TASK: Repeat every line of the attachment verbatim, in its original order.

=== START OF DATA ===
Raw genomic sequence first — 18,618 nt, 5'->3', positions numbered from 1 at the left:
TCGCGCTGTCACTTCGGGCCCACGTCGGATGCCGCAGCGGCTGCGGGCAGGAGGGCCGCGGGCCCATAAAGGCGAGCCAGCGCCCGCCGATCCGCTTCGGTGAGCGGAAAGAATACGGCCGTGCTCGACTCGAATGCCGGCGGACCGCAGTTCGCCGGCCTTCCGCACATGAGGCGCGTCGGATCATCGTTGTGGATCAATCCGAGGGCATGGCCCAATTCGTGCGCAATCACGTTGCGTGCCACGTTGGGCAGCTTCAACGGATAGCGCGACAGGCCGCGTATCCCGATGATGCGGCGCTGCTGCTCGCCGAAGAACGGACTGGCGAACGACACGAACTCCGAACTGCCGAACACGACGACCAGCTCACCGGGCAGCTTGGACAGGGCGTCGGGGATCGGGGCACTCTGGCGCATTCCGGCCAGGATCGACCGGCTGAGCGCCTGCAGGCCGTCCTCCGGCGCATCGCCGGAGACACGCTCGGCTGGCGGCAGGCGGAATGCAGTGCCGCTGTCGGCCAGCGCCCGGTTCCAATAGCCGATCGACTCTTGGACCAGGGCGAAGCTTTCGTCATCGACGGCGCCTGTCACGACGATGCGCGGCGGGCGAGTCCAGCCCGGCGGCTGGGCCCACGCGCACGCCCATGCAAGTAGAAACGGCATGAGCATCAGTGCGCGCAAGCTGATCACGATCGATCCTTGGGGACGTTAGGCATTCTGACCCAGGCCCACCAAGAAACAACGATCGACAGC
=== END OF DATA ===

Raw genomic sequence first — 18,618 nt, 5'->3', positions numbered from 1 at the left:
TCGCGCTGTCACTTCGGGCCCACGTCGGATGCCGCAGCGGCTGCGGGCAGGAGGGCCGCGGGCCCATAAAGGCGAGCCAGCGCCCGCCGATCCGCTTCGGTGAGCGGAAAGAATACGGCCGTGCTCGACTCGAATGCCGGCGGACCGCAGTTCGCCGGCCTTCCGCACATGAGGCGCGTCGGATCATCGTTGTGGATCAATCCGAGGGCATGGCCCAATTCGTGCGCAATCACGTTGCGTGCCACGTTGGGCAGCTTCAACGGATAGCGCGACAGGCCGCGTATCCCGATGATGCGGCGCTGCTGCTCGCCGAAGAACGGACTGGCGAACGACACGAACTCCGAACTGCCGAACACGACGACCAGCTCACCGGGCAGCTTGGACAGGGCGTCGGGGATCGGGGCACTCTGGCGCATTCCGGCCAGGATCGACCGGCTGAGCGCCTGCAGGCCGTCCTCCGGCGCATCGCCGGAGACACGCTCGGCTGGCGGCAGGCGGAATGCAGTGCCGCTGTCGGCCAGCGCCCGGTTCCAATAGCCGATCGACTCTTGGACCAGGGCGAAGCTTTCGTCATCGACGGCGCCTGTCACGACGATGCGCGGCGGGCGAGTCCAGCCCGGCGGCTGGGCCCACGCGCACGCCCATGCAAGTAGAAACGGCATGAGCATCAGTGCGCGCAAGCTGATCACGATCGATCCTTGGGGACGTTAGGCATTCTGACCCAGGCCCACCAAGAAACAACGATCGACAGC